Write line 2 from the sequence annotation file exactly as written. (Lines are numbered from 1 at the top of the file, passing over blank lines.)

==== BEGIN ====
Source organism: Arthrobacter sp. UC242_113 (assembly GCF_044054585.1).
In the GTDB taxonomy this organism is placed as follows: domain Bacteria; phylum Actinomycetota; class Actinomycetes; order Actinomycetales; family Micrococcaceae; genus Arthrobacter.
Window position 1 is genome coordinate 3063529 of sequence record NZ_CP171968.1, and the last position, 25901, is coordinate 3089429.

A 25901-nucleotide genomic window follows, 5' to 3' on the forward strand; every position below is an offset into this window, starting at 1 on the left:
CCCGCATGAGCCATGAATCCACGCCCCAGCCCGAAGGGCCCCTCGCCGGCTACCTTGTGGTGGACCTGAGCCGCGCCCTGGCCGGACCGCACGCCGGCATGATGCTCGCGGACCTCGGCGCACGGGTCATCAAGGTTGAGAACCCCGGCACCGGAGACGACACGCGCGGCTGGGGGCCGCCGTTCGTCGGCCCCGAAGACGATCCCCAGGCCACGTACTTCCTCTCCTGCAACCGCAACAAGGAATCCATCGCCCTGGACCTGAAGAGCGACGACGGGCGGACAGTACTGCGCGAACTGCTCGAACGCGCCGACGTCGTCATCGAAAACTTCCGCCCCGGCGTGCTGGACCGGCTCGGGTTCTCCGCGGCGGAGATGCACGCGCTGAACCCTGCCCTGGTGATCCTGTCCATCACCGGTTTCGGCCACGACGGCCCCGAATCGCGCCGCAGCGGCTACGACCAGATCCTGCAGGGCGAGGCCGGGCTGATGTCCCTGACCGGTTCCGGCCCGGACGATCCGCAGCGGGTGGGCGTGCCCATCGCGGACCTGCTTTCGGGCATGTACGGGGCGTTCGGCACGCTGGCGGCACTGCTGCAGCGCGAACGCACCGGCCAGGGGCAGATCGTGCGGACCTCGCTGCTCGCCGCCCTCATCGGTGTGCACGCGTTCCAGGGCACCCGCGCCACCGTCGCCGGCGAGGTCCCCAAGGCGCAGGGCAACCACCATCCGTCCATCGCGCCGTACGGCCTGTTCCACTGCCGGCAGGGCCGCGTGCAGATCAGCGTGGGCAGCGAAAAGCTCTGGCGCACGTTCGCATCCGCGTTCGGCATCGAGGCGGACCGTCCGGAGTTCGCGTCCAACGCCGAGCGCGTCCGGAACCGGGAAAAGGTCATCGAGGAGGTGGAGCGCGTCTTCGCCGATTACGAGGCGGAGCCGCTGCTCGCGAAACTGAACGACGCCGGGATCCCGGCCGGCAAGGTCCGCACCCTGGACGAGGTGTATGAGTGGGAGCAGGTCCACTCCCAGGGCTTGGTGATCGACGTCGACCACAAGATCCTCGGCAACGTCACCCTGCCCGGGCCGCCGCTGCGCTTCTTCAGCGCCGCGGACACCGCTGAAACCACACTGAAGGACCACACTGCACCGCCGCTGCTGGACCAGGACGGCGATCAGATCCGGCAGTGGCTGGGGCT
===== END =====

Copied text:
In the GTDB taxonomy this organism is placed as follows: domain Bacteria; phylum Actinomycetota; class Actinomycetes; order Actinomycetales; family Micrococcaceae; genus Arthrobacter.